So, You Want a Website? Part 1/6

This is the first post of a six-part series that will be covering each of the key elements that go into building an engaging and effective website.

Your website is your business’ first employee (really, it’s your second, because you were its first, but “second employee” just doesn’t sound as good). Think about it. You’re investing in something that will represent your business, from which you expect and need a return on that investment. You expect it to do work. Meets the definition of an employee, don’t you think?

Stop thinking of a website as a piece of technology to set and forget. It’s not a DVR (or whatever piece of technology is now used to record things). If you set and forget your website, you’re losing out on 90% of its potential.

Just like a human employee needs attention and money in order to continue working, so does your website.

If you hired someone, gave them the company handbook, and then ignored them for the next six months, you wouldn’t be surprised if they weren’t very productive. Instead, you train a new employee; you provide mentorship; you are available for questions; you may even eat together and attend holiday parties. You invest in their development.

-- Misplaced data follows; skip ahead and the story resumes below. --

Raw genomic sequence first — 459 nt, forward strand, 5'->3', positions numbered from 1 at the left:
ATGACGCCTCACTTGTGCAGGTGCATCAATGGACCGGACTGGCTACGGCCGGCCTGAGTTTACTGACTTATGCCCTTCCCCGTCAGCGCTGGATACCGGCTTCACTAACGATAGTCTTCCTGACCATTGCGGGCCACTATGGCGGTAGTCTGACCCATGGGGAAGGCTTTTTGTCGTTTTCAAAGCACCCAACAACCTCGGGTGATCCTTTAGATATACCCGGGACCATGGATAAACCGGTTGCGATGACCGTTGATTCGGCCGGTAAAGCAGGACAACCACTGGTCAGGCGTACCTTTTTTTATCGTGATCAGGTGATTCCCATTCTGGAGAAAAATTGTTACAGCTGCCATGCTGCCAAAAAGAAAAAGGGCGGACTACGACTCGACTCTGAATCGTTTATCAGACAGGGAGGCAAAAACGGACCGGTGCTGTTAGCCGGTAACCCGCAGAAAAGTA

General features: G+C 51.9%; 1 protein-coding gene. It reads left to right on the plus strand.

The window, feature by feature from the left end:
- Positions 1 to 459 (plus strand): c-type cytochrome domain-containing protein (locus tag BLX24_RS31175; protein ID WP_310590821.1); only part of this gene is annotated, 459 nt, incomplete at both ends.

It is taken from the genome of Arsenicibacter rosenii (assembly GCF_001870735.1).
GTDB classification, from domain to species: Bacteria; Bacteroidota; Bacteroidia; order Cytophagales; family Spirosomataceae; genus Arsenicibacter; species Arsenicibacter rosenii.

Similarly, if someone offered you a job and said, “I’m going to pay you $10,000 right now, and then I expect you to do the job of sales and marketing director flawlessly for the rest of your life and for no additional monetary compensation,” you’d think they were crazy. You require financial investment, too.

The biggest myth to be abolished about your website is “build it and they will come.”

Lots and lots of websites are built every day, and most of them never get much traffic. Your website can be one of your biggest assets in your company or it can be virtual paperweight.

For a healthy website, you must:

  • pay its hosting and domain fees
  • use strong passwords
  • keep plugins, themes, and WordPress core updated
  • use a good host
  • use SSL

For a productive website, you should:

  • create useful and interesting content on a regular basis
  • be active on, at least, one social media platform
  • run ads
  • use strong and clear calls-to-action
  • organize your content in a way that makes sense for your user
  • track analytics

“Set it and forget it” is not the philosophy you would adopt for a human employee, and it’s not one you should adopt for your website either.

Read Part Two: What Makes Good Design
or download the whole PDF now!

So You Want a Website? PDF